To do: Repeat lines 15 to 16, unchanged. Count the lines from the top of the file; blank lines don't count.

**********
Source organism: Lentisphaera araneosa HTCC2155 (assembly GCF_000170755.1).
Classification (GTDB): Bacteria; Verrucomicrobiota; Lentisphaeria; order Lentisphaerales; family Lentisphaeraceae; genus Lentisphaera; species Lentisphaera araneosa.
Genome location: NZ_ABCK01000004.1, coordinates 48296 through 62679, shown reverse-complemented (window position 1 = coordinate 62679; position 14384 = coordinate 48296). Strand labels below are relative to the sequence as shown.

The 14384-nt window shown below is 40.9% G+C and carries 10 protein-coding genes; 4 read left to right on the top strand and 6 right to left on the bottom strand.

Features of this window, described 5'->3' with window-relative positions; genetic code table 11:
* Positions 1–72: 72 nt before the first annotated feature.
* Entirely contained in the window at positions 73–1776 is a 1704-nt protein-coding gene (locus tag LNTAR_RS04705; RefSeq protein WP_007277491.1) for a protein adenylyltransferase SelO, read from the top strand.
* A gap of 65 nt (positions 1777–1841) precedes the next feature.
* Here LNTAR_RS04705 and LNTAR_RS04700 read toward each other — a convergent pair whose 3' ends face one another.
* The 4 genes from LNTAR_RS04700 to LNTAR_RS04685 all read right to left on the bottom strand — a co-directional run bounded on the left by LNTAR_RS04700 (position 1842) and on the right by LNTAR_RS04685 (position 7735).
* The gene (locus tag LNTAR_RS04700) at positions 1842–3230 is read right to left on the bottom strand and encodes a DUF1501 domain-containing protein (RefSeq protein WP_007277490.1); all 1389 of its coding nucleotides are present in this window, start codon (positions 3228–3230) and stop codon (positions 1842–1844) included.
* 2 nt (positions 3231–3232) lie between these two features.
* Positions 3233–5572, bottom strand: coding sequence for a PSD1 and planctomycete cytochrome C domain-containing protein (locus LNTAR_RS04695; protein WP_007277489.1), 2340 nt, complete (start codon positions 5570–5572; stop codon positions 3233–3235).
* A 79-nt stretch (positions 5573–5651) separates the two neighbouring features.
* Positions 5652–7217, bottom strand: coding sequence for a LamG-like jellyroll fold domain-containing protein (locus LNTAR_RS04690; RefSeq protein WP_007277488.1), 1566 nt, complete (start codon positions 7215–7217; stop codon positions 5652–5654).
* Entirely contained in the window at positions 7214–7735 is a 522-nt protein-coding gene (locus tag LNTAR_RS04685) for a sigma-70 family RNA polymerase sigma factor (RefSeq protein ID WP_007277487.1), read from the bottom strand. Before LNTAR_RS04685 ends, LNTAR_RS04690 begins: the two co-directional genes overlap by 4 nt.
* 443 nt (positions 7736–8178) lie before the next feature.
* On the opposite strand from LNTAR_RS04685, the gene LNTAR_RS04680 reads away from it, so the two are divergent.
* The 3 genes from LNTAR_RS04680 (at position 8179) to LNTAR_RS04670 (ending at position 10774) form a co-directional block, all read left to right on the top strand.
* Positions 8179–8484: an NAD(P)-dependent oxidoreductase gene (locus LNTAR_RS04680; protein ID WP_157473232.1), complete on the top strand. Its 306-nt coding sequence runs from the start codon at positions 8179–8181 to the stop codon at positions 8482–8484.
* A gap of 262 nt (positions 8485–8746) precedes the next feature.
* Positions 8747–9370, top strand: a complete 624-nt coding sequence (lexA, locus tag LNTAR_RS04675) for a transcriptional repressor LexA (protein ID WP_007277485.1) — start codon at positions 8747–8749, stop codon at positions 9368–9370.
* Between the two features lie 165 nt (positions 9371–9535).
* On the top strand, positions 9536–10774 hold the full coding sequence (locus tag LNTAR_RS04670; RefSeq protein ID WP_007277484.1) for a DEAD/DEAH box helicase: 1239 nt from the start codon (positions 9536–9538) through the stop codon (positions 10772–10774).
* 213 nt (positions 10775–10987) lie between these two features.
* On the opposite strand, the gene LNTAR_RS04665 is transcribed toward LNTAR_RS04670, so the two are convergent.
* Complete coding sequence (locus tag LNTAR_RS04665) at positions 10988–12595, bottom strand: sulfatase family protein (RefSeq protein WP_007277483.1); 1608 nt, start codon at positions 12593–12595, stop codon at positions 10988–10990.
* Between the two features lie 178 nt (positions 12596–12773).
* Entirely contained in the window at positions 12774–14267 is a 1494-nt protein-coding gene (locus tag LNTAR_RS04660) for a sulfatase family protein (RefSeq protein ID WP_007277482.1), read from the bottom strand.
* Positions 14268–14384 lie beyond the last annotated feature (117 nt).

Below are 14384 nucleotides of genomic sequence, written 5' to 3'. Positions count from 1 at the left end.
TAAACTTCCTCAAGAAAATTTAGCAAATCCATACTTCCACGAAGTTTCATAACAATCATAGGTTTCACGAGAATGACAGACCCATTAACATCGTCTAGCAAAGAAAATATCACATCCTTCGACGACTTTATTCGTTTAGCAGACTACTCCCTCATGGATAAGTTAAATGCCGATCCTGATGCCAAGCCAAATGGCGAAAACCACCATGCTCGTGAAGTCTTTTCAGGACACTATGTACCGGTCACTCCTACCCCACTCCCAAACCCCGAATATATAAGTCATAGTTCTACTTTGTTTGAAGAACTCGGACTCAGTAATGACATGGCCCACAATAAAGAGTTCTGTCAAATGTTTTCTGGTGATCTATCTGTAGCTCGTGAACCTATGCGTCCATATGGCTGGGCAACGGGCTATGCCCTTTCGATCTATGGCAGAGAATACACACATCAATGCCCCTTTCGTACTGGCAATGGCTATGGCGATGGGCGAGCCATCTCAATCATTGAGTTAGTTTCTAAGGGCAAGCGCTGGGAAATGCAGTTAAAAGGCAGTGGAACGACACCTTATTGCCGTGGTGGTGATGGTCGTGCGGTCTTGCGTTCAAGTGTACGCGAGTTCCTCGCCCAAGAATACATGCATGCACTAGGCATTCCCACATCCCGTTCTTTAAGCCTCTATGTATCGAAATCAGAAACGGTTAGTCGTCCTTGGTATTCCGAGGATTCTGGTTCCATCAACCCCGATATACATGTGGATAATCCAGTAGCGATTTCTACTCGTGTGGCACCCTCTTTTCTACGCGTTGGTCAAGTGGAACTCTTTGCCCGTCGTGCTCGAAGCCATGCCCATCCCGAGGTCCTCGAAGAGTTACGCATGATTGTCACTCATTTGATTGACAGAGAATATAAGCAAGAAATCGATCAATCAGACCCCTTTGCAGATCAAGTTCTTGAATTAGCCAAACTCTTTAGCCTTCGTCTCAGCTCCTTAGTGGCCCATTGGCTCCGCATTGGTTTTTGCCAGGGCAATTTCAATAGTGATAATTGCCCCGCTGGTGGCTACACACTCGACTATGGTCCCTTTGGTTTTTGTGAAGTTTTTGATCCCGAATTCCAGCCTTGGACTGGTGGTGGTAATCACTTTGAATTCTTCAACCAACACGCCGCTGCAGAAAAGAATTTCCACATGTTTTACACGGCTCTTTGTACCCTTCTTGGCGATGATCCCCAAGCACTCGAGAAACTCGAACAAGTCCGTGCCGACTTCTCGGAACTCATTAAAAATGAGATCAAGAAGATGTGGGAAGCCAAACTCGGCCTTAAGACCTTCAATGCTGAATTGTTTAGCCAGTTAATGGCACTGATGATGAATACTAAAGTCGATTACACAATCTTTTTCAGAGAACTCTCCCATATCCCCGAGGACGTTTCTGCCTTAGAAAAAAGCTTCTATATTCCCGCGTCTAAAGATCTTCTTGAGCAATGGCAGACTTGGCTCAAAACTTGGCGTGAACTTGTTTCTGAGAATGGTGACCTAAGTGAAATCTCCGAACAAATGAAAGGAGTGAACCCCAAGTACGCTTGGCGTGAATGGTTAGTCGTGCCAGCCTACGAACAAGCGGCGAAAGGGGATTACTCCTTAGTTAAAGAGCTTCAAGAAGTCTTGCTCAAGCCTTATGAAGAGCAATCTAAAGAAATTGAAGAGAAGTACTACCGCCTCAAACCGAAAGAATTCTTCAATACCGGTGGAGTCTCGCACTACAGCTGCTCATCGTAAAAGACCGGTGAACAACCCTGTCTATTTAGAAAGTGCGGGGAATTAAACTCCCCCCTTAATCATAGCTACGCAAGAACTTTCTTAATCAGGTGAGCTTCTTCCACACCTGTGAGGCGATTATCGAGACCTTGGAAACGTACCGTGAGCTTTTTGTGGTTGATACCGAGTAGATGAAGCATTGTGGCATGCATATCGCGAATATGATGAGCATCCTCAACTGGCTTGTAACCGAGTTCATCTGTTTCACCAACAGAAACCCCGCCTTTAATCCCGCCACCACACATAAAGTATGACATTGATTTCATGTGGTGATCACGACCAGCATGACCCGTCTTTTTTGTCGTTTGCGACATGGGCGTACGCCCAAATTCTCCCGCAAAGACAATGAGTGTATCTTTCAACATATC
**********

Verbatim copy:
* Positions 5652–7217, bottom strand: coding sequence for a LamG-like jellyroll fold domain-containing protein (locus LNTAR_RS04690; RefSeq protein WP_007277488.1), 1566 nt, complete (start codon positions 7215–7217; stop codon positions 5652–5654).
* Entirely contained in the window at positions 7214–7735 is a 522-nt protein-coding gene (locus tag LNTAR_RS04685) for a sigma-70 family RNA polymerase sigma factor (RefSeq protein ID WP_007277487.1), read from the bottom strand. Before LNTAR_RS04685 ends, LNTAR_RS04690 begins: the two co-directional genes overlap by 4 nt.